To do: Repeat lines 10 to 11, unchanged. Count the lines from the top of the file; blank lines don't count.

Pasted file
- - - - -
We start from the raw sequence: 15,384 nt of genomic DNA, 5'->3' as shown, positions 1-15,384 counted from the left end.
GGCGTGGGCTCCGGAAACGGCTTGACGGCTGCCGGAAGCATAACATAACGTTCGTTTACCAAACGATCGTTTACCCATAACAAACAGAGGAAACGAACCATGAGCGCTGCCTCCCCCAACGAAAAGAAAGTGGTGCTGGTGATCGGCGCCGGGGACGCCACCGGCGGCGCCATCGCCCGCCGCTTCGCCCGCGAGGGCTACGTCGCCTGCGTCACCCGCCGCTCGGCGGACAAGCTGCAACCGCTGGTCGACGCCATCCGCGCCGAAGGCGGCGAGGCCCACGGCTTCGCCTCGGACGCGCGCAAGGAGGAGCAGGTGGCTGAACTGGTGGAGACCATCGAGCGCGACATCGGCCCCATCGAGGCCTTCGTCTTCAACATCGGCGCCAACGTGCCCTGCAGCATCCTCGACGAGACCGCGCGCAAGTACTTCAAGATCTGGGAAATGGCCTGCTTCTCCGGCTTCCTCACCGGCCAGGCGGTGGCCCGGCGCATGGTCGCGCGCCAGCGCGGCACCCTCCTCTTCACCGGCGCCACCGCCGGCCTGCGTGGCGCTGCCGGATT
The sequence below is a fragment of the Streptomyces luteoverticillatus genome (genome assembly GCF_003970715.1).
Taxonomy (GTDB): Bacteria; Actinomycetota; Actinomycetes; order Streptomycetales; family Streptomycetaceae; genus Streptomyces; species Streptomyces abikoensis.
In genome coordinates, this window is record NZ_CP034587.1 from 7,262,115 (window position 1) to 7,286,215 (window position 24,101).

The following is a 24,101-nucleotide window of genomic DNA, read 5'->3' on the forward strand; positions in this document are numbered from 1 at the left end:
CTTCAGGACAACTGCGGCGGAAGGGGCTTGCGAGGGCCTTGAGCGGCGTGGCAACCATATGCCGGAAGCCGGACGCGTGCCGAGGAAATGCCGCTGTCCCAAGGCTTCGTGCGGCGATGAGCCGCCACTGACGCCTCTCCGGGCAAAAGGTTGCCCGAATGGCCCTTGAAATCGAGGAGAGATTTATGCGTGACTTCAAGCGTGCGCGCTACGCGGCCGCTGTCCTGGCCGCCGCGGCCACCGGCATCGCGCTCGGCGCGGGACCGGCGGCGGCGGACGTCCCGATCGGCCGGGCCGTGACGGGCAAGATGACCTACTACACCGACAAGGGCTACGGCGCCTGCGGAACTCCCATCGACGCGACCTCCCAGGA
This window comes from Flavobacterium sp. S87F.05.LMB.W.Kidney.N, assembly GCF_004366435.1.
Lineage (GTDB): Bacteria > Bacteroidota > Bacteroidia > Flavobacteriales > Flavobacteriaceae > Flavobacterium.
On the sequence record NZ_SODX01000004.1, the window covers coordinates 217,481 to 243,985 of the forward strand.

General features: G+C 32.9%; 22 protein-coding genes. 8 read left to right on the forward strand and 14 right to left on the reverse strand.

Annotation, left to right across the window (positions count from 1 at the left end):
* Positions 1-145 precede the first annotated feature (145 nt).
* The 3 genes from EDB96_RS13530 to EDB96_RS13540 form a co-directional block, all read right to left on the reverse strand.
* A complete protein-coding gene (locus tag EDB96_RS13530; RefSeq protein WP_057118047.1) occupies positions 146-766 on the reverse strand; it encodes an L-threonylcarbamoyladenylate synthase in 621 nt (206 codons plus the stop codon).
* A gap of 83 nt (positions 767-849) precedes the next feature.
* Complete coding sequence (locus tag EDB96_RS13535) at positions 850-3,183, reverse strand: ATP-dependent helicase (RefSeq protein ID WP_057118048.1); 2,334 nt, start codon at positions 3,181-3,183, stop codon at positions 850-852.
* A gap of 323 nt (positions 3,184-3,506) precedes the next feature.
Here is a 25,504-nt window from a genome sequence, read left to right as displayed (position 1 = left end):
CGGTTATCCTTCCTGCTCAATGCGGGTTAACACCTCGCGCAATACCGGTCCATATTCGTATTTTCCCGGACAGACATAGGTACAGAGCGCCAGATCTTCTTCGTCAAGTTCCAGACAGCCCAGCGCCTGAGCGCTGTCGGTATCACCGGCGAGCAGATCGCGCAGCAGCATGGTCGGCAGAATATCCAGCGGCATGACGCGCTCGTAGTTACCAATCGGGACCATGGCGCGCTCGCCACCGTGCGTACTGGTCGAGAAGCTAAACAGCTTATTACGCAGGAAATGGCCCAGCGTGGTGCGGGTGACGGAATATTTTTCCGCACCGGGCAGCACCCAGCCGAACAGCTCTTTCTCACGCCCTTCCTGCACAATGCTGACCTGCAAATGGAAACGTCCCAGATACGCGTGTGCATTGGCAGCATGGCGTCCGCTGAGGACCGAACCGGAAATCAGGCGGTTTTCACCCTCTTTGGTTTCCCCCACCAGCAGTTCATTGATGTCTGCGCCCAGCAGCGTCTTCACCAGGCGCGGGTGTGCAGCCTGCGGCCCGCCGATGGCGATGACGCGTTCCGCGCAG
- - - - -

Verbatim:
On the sequence record NZ_SODX01000004.1, the window covers coordinates 217,481 to 243,985 of the forward strand.

General features: G+C 32.9%; 22 protein-coding genes. 8 read left to right on the forward strand and 14 right to left on the reverse strand.